How Mr Miles Davis Nailed What It Means To Be Cool
Mr Miles Davis at a “Round Midnight” recording session, New York 1956. Photograph by Mr Don Hunstein/Sony Music Archives
Mr Miles Davis may not have invented cool, but it may have peaked with him, and with one of his most famous albums, Birth Of The Cool, from 1957. I mean, what is cooler than showing up to the recording sessions with some rough sketches in your head (never written down, of course), as he did, and just letting your horn blow, man? Cool is inviting in a bunch of your favourite musicians into the jam sessions, as he did, and not giving them any direction, just letting them do their thing and it somehow still sounding great. Cool is being captured in the studio with your leg over the back of a chair and an ascot tie tied around your neck just so. And cool is also sticking the landing, coming out of it all with one of the greatest albums of all time; that part seems essential. That part brings with it some cool cash and a lot of cool clout to go with it, both of which Mr Davis flaunted in spectacularly uncool fashion.
But then, what is cool really? Apart from being like pornography in the sense that we know it when we see it, how are we to define or quantify coolness? In a new PBS documentary about Mr Davis, also titled Birth Of The Cool, airing and streaming on its platform now, we get a little insight into the musician’s process and projections, about his background and behind-the-scenes behaviour that cannot help but dispel some of his aura. But, that’s sort of the thing about “cool”, isn’t it? It’s a kind of quantum quicksilver that dissolves under any amount of investigation and doesn’t break down into parts that might be reverse-engineered into an equation.
One thing cool certainly is – no matter how under-analysed – is relevant in the marketplace. As consumers, we fetishize cool, both in the brands we buy and in the personal brands we buy into. As people trying to find our way in the world too, we may look to cool as a kind of beacon, an example of the life we’d like to live, and the way in which we’d like to do it. Which means that cool is powerful and dangerous, a siren song.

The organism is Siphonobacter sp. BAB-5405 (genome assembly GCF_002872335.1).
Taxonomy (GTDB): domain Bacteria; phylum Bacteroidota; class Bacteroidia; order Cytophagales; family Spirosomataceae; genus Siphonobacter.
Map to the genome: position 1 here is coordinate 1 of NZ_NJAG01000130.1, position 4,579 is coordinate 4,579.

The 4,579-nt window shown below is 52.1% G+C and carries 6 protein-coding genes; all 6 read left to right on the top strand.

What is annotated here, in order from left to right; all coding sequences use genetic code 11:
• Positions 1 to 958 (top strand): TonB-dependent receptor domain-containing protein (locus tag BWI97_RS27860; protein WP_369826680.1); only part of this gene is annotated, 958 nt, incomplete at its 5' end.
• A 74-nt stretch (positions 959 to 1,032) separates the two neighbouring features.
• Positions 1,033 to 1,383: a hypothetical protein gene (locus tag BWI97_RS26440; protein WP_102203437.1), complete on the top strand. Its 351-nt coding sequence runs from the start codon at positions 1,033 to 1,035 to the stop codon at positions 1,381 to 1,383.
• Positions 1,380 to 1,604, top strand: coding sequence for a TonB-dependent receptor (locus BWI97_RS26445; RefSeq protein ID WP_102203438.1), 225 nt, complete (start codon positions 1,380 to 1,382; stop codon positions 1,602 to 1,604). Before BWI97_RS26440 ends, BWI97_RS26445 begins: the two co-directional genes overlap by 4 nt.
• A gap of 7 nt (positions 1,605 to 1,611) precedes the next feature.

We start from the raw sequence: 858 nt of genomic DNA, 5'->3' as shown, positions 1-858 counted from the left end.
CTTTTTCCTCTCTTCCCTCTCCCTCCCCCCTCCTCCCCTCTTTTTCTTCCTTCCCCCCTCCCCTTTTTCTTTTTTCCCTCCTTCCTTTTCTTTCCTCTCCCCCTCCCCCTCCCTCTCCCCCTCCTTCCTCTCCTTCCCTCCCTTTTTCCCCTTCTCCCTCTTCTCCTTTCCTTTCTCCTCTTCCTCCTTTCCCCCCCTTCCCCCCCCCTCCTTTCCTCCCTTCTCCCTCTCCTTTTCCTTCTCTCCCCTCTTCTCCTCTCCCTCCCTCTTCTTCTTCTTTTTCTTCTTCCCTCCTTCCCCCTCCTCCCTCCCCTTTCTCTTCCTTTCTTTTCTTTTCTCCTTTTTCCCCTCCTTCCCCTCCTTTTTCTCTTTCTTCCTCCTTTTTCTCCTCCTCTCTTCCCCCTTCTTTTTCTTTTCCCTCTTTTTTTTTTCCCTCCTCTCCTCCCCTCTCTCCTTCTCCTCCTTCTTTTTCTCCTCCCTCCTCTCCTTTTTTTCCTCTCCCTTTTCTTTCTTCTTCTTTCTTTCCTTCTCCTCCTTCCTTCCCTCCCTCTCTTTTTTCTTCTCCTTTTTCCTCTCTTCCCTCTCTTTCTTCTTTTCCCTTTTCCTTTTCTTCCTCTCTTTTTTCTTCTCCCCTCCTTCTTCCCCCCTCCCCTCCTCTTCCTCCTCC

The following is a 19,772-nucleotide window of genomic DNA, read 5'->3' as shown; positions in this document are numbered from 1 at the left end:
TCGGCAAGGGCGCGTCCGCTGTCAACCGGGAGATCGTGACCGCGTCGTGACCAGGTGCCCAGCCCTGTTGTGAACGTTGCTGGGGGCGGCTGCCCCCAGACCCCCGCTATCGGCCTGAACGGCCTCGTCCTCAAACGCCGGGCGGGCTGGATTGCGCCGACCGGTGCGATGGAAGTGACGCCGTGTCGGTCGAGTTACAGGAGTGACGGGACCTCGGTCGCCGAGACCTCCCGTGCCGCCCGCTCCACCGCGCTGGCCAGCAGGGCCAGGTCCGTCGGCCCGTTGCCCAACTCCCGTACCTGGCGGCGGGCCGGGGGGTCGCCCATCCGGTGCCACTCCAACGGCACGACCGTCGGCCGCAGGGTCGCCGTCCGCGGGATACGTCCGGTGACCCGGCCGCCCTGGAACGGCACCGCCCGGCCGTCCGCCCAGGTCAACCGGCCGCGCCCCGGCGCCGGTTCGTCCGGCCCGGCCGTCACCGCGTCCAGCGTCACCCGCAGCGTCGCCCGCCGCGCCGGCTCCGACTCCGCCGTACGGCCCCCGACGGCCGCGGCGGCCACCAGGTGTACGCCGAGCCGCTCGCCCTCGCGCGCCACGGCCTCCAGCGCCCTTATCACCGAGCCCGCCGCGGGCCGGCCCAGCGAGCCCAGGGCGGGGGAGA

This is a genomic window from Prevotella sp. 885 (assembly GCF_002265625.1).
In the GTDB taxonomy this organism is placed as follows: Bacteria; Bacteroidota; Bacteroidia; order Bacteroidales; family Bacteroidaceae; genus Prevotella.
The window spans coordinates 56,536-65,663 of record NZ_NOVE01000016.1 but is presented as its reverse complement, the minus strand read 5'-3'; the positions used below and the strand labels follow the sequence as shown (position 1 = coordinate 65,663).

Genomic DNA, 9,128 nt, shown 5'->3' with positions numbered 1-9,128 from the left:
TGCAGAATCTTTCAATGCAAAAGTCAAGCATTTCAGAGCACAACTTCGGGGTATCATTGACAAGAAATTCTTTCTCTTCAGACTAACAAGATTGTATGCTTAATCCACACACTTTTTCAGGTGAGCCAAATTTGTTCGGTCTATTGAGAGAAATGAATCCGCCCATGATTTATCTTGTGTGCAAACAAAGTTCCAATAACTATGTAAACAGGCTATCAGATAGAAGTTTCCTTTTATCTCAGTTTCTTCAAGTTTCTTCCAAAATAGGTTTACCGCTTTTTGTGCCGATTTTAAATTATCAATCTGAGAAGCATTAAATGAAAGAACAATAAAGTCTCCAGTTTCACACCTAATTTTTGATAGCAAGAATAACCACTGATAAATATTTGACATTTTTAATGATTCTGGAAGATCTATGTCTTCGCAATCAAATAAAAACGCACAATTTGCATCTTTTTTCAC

In Mr Davis’s case, the cool he projected was incredibly calculated. Throughout the documentary, we hear both him and his friends talk about the ferocity with which he protected his image (for various political reasons, it was immensely important to him that he never left the house looking anything short of “sharp as a tack”, as he liked to brag). Behind closed doors, of course, he was anything but cool – the musician’s past was stained with serious addiction issues and incidents of domestic violence – which may be the best tell on the substance of cool there is: that it isn’t about substance at all, but all about artifice.
So, what is the lesson here? Projection is everything if not the only thing? Well, yes. That’s the thing about faking it till you make it, it is a kind of promise to yourself, a bet placed on yourself based on the belief that ultimately you do have the substance (or talent, or whatever it takes) to back up the stylish exterior. It is a cart-before-the-horse tactic, sure, but in that cart ride our better angels, the best versions of ourselves we might become. So, definitely get yourself a cool and silky ascot, if only to look as good now as you ultimately would hope to be.
Miles Davis: Birth Of The Cool is on PBS on 25 February